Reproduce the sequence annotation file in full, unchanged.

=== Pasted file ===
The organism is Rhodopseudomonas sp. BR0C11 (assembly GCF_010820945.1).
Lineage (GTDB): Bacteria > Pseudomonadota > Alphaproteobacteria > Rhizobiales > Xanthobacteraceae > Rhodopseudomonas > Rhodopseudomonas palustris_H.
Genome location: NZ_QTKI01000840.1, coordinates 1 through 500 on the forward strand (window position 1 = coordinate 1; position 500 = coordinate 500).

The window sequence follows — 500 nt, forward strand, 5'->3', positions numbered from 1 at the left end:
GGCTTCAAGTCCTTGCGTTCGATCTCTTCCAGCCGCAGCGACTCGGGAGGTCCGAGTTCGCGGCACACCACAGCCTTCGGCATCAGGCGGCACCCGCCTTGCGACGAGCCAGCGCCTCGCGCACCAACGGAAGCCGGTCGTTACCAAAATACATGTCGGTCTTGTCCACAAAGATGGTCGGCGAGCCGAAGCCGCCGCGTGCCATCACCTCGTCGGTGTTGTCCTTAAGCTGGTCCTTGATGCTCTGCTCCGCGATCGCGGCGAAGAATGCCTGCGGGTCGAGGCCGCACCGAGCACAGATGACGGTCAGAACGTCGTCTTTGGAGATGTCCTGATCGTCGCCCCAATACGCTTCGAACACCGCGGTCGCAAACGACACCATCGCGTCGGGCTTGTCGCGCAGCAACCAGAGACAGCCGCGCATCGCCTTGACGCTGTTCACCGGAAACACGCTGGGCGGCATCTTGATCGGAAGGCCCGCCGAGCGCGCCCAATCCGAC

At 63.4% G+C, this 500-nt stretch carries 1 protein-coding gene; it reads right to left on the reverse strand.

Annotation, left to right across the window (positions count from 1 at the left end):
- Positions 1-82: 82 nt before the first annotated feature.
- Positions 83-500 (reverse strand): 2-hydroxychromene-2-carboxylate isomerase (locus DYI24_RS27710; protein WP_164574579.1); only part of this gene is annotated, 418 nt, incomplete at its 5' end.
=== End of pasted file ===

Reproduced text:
The organism is Rhodopseudomonas sp. BR0C11 (assembly GCF_010820945.1).
Lineage (GTDB): Bacteria > Pseudomonadota > Alphaproteobacteria > Rhizobiales > Xanthobacteraceae > Rhodopseudomonas > Rhodopseudomonas palustris_H.
Genome location: NZ_QTKI01000840.1, coordinates 1 through 500 on the forward strand (window position 1 = coordinate 1; position 500 = coordinate 500).

The window sequence follows — 500 nt, forward strand, 5'->3', positions numbered from 1 at the left end:
GGCTTCAAGTCCTTGCGTTCGATCTCTTCCAGCCGCAGCGACTCGGGAGGTCCGAGTTCGCGGCACACCACAGCCTTCGGCATCAGGCGGCACCCGCCTTGCGACGAGCCAGCGCCTCGCGCACCAACGGAAGCCGGTCGTTACCAAAATACATGTCGGTCTTGTCCACAAAGATGGTCGGCGAGCCGAAGCCGCCGCGTGCCATCACCTCGTCGGTGTTGTCCTTAAGCTGGTCCTTGATGCTCTGCTCCGCGATCGCGGCGAAGAATGCCTGCGGGTCGAGGCCGCACCGAGCACAGATGACGGTCAGAACGTCGTCTTTGGAGATGTCCTGATCGTCGCCCCAATACGCTTCGAACACCGCGGTCGCAAACGACACCATCGCGTCGGGCTTGTCGCGCAGCAACCAGAGACAGCCGCGCATCGCCTTGACGCTGTTCACCGGAAACACGCTGGGCGGCATCTTGATCGGAAGGCCCGCCGAGCGCGCCCAATCCGAC

At 63.4% G+C, this 500-nt stretch carries 1 protein-coding gene; it reads right to left on the reverse strand.

Annotation, left to right across the window (positions count from 1 at the left end):
- Positions 1-82: 82 nt before the first annotated feature.
- Positions 83-500 (reverse strand): 2-hydroxychromene-2-carboxylate isomerase (locus DYI24_RS27710; protein WP_164574579.1); only part of this gene is annotated, 418 nt, incomplete at its 5' end.